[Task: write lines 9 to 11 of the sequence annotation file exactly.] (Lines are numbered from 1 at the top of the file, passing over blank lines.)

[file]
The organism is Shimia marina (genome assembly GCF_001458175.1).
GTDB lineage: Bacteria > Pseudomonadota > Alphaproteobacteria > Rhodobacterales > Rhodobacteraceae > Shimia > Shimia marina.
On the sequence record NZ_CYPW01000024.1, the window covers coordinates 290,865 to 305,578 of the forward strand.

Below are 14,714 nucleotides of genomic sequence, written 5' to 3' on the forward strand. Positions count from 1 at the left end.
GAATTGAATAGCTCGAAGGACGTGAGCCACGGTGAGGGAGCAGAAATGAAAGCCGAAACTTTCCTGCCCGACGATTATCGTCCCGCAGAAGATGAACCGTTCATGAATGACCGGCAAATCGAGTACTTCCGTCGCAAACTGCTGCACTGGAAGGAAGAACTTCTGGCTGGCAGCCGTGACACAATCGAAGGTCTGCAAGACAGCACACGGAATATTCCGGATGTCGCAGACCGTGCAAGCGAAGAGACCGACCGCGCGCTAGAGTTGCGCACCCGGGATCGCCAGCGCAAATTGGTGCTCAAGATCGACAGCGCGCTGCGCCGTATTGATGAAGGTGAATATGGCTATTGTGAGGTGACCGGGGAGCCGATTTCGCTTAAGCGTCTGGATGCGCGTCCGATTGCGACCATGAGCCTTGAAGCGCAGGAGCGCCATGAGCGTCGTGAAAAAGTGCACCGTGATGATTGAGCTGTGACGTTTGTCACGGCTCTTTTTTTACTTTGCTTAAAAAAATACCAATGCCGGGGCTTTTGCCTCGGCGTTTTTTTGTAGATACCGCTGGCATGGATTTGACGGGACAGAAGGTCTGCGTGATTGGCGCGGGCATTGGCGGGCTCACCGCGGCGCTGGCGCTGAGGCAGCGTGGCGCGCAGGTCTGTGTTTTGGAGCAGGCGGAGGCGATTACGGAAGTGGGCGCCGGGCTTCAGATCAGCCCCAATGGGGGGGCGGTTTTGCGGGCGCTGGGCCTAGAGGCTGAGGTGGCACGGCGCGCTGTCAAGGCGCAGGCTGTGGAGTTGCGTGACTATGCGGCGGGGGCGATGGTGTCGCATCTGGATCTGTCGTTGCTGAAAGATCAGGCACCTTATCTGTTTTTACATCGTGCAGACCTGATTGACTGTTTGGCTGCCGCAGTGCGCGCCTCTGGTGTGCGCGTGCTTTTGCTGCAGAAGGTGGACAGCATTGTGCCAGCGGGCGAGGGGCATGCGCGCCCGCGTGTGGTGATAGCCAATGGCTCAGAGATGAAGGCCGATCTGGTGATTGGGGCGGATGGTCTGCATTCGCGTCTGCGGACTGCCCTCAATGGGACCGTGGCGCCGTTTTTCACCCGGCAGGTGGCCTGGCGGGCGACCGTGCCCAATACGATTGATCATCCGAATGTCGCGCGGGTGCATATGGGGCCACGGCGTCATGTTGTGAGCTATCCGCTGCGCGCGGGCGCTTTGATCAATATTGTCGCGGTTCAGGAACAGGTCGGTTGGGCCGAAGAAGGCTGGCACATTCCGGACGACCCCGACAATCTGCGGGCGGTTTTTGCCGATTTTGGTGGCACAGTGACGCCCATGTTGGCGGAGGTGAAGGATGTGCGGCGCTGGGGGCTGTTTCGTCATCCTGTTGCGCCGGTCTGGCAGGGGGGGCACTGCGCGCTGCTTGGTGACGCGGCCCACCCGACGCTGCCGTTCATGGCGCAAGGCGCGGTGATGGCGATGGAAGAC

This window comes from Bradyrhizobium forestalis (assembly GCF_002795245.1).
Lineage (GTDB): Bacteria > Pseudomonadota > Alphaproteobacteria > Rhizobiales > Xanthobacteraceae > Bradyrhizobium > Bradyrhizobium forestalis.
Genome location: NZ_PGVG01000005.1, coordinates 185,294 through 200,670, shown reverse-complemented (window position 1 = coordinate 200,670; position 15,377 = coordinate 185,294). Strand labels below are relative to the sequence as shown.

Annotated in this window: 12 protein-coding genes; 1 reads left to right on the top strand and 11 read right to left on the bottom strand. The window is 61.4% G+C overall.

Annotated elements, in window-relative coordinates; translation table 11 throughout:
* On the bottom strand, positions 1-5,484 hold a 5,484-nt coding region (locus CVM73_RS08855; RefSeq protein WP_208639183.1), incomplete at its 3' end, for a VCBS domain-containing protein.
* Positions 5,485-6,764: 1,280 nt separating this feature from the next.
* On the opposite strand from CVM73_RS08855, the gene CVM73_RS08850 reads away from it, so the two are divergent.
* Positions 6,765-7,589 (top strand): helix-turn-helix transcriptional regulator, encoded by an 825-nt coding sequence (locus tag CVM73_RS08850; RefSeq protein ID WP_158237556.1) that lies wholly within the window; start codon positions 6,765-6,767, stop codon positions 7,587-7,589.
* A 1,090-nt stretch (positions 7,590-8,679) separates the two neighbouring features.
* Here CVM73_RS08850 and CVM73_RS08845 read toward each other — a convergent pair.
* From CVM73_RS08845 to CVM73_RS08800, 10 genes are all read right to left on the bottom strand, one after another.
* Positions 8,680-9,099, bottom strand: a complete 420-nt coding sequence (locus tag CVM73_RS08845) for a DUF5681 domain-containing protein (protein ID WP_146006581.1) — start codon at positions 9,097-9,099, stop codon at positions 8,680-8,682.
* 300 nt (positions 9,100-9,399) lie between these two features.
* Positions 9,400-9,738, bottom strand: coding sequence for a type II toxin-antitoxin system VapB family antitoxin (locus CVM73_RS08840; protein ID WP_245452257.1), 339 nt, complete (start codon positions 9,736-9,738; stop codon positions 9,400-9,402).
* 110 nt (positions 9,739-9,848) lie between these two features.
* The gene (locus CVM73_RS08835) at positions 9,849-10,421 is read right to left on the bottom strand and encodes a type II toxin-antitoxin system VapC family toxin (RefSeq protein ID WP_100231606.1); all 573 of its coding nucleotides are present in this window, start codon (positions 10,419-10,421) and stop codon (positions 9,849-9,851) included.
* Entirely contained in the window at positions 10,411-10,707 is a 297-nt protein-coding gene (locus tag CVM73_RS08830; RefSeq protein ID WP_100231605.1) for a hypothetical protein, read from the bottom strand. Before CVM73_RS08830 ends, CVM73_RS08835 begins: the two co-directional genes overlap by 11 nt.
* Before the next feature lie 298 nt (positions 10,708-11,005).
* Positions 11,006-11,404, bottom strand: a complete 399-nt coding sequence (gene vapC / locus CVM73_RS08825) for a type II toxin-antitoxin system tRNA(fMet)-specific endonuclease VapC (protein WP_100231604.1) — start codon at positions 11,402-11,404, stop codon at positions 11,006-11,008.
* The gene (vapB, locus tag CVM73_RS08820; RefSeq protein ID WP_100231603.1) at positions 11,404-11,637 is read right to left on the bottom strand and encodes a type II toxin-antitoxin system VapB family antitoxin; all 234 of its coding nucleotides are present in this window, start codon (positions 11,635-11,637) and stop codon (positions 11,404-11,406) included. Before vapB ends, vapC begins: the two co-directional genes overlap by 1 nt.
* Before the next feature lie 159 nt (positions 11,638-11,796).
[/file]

Annotated in this window: 12 protein-coding genes; 1 reads left to right on the top strand and 11 read right to left on the bottom strand. The window is 61.4% G+C overall.

Annotated elements, in window-relative coordinates; translation table 11 throughout:
* On the bottom strand, positions 1-5,484 hold a 5,484-nt coding region (locus CVM73_RS08855; RefSeq protein WP_208639183.1), incomplete at its 3' end, for a VCBS domain-containing protein.